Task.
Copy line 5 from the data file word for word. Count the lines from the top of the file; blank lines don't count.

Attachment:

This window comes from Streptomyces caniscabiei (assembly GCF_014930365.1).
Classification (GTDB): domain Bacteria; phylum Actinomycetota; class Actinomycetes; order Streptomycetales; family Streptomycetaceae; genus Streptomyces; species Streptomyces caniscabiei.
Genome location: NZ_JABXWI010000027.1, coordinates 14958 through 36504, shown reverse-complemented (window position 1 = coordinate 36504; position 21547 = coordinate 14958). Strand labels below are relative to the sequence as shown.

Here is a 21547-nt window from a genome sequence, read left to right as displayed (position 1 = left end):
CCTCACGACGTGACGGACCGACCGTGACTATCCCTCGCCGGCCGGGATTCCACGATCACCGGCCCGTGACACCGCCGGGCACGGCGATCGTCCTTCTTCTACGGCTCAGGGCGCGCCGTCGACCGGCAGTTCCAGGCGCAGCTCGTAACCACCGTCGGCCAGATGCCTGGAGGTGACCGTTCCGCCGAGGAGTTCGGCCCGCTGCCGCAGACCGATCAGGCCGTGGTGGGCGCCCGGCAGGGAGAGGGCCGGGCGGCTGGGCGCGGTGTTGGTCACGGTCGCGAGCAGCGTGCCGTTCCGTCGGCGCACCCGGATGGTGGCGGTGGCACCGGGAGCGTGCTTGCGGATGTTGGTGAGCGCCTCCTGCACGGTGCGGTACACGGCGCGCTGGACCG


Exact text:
CCTCACGACGTGACGGACCGACCGTGACTATCCCTCGCCGGCCGGGATTCCACGATCACCGGCCCGTGACACCGCCGGGCACGGCGATCGTCCTTCTTCTACGGCTCAGGGCGCGCCGTCGACCGGCAGTTCCAGGCGCAGCTCGTAACCACCGTCGGCCAGATGCCTGGAGGTGACCGTTCCGCCGAGGAGTTCGGCCCGCTGCCGCAGACCGATCAGGCCGTGGTGGGCGCCCGGCAGGGAGAGGGCCGGGCGGCTGGGCGCGGTGTTGGTCACGGTCGCGAGCAGCGTGCCGTTCCGTCGGCGCACCCGGATGGTGGCGGTGGCACCGGGAGCGTGCTTGCGGATGTTGGTGAGCGCCTCCTGCACGGTGCGGTACACGGCGCGCTGGACCG